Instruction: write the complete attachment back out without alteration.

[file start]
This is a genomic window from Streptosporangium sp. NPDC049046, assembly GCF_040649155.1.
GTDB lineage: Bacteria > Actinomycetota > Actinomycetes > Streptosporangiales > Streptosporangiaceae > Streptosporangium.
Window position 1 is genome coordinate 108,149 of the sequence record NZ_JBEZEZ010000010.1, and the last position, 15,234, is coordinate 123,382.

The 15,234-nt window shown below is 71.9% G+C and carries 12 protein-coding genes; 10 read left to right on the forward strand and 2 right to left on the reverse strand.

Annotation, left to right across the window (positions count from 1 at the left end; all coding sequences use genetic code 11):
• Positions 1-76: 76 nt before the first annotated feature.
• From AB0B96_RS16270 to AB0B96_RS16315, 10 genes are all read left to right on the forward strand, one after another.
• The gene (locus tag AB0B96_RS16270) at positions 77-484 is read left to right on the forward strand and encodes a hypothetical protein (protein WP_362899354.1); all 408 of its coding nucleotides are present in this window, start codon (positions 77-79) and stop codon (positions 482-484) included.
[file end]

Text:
This is a genomic window from Streptosporangium sp. NPDC049046, assembly GCF_040649155.1.
GTDB lineage: Bacteria > Actinomycetota > Actinomycetes > Streptosporangiales > Streptosporangiaceae > Streptosporangium.
Window position 1 is genome coordinate 108,149 of the sequence record NZ_JBEZEZ010000010.1, and the last position, 15,234, is coordinate 123,382.

The 15,234-nt window shown below is 71.9% G+C and carries 12 protein-coding genes; 10 read left to right on the forward strand and 2 right to left on the reverse strand.

Annotation, left to right across the window (positions count from 1 at the left end; all coding sequences use genetic code 11):
• Positions 1-76: 76 nt before the first annotated feature.
• From AB0B96_RS16270 to AB0B96_RS16315, 10 genes are all read left to right on the forward strand, one after another.
• The gene (locus tag AB0B96_RS16270) at positions 77-484 is read left to right on the forward strand and encodes a hypothetical protein (protein WP_362899354.1); all 408 of its coding nucleotides are present in this window, start codon (positions 77-79) and stop codon (positions 482-484) included.